The Columbus Day Storm produced the sharp "V" to the right. This trace also shows the fairly strong dip of the October 11th storm to the left center.

For the Columbus Day Storm, note the sharply defined double-dip at the bottom of the "V", a feature was turned up strongly at Willamette Valley stations during this storm.

The initial dip was due to the passage of the storm's leading front. This kind of double-dip signature has appeared in many windstorms, often more weakly than the one below.

Apparently, double-dips didn't get much attention until the Columbus Day Storm's clear examples, and this feature is often remarked upon in scientific literature on the storm of '62.

General Storm Data

Minimum Pressures and Peak Gradients

It appears that Portland's lowest pressure was achieved during the first dip in the double-dip signature shown in the storm, and Eugene and Salem had minimum during the second dip, which accounts for the earlier arrival of pressure minimum at Portland.

For the period 1950 to present, the 11-station average minimum pressure for the Columbus Day Storm, 28.84" (976.6 mb), is second only to the 28.69" (971.6 mb) value achieved during the December 12, 1995 storm.

Among the lowest pressures measured during the October 12, 1962 event was 28.54" (966.5 mb) at Destruction Island, WA, and 28.42" (962.4 mb) from the picket ship MS, off the Northern California coast.

Interestingly, despite the high average tendencies, when individual stations are examined, very few long-standing records were set on Columbus Day 1962.

Only the peak climb values for Medford, Eugene, Salem and Bellingham still stand as records today, and Eugene only because the pressure surge from the February 7, 2002 South Valley Surprise started between the regular observation times, resulting in a +7.5 mb (+0.21") peak reading on the hour (16:54), when indeed a +10.2 mb (+0.30") rise occurred in about 48 minutes (from 16:24 to 17:12).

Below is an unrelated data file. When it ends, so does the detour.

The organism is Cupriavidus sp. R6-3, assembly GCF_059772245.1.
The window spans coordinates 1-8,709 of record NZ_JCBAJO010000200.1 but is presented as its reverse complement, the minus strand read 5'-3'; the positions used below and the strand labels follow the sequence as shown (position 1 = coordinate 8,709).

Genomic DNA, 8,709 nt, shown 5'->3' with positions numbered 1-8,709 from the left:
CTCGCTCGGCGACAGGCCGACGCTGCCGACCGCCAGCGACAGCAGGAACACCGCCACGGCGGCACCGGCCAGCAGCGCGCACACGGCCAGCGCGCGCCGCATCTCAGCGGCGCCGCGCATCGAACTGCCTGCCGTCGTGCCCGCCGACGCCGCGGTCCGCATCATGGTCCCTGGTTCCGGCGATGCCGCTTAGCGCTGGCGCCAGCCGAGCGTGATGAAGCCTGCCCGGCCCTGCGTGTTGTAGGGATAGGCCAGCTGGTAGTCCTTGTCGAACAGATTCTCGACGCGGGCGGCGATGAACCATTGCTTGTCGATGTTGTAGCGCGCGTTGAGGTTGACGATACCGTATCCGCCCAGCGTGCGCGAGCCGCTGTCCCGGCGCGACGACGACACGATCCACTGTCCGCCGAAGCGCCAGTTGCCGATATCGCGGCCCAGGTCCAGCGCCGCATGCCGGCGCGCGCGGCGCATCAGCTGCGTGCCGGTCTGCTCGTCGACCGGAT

The high average hourly declension for the Columbus Day Storm is no different. Still-standing records were set at just Astoria and Salem during the Columbus Day Storm.

The storms that produced the higher readings for both pressure fall and climb at the other stations are quite varied. Often the record setter is a cyclone that passed very close to a particular station, and because of this nature, it is almost always a different storm for each station's record.

The list is long and convoluted. For example, there's North Bend. The +8.8 mb (+0.26") surge on Columbus Day of 1962 was incredible--rarely do one-hour pressure rises reach into the eight-mb range in the Pacific Northwest--but it is far short of the truly astounding one-hour surge of +16.6 mb (+0.49") during a landfalling cyclone on November 10, 1975 and +14.2 mb (+0.42") also during another landfalling storm on February 7, 2002.

The 1975 and 2002 storms were very localized to Southwest Oregon. For example, on february 7, 2002, Astoria, at the north end of the state, had a meager +2.4 mb (+0.07") maximum climb out of the event, far short of the +7.7 mb (+0.23") surge seen on Columbus Day 1962, and Astoria's all-time biggest hourly jump of +8.0 mb (+0.24") during the Inauguration Day storm of 1993.

That the Columbus Day Storm set the all-time maximum average pressure tendencies for the 1950-to-present era while not setting most individual station records, reflects on an event that strongly affected the entire region quite uniformly, unlike many of the individual station record-setters.

A Vast Trail of Destruction

Shown below is a copy of the original surface observation form for Corvallis, OR, used for the time period October 10th to October 15th. Weather observations were fairly routine up to 14:00 on October 12th. Then the 15:00 observation was missed, and what followed is quite extraordinary.

Winds at 16:00 had elevated to 60 knots gusting to 85 (69 mph gusting to 98), with a peak gust noted at 110 knots (127 mph)! Just a few moments later, at 16:15, "ABANDONED STATION" is clearly written in the middle of the form.